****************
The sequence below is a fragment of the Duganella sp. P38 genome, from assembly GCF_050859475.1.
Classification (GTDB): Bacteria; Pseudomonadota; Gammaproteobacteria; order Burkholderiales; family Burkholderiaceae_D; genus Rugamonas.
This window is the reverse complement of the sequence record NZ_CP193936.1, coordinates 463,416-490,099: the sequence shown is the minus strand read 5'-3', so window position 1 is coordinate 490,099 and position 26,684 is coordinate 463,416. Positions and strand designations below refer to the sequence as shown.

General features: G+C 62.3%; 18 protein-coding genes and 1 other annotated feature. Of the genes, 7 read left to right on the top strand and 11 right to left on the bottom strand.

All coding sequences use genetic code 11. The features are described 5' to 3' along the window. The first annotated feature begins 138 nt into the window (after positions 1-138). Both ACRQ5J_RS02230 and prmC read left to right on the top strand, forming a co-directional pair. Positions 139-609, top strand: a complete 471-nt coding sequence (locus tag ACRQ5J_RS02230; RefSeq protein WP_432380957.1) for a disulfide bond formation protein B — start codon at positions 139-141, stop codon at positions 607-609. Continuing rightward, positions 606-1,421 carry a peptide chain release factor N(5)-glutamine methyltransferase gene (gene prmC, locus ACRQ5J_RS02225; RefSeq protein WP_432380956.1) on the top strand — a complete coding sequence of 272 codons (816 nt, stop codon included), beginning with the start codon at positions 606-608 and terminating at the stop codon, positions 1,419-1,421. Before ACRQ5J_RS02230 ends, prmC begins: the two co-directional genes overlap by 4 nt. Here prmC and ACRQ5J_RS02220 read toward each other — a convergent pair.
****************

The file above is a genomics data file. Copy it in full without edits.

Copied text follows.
The sequence below is a fragment of the Duganella sp. P38 genome, from assembly GCF_050859475.1.
Classification (GTDB): Bacteria; Pseudomonadota; Gammaproteobacteria; order Burkholderiales; family Burkholderiaceae_D; genus Rugamonas.
This window is the reverse complement of the sequence record NZ_CP193936.1, coordinates 463,416-490,099: the sequence shown is the minus strand read 5'-3', so window position 1 is coordinate 490,099 and position 26,684 is coordinate 463,416. Positions and strand designations below refer to the sequence as shown.

General features: G+C 62.3%; 18 protein-coding genes and 1 other annotated feature. Of the genes, 7 read left to right on the top strand and 11 right to left on the bottom strand.

All coding sequences use genetic code 11. The features are described 5' to 3' along the window. The first annotated feature begins 138 nt into the window (after positions 1-138). Both ACRQ5J_RS02230 and prmC read left to right on the top strand, forming a co-directional pair. Positions 139-609, top strand: a complete 471-nt coding sequence (locus tag ACRQ5J_RS02230; RefSeq protein WP_432380957.1) for a disulfide bond formation protein B — start codon at positions 139-141, stop codon at positions 607-609. Continuing rightward, positions 606-1,421 carry a peptide chain release factor N(5)-glutamine methyltransferase gene (gene prmC, locus ACRQ5J_RS02225; RefSeq protein WP_432380956.1) on the top strand — a complete coding sequence of 272 codons (816 nt, stop codon included), beginning with the start codon at positions 606-608 and terminating at the stop codon, positions 1,419-1,421. Before ACRQ5J_RS02230 ends, prmC begins: the two co-directional genes overlap by 4 nt. Here prmC and ACRQ5J_RS02220 read toward each other — a convergent pair.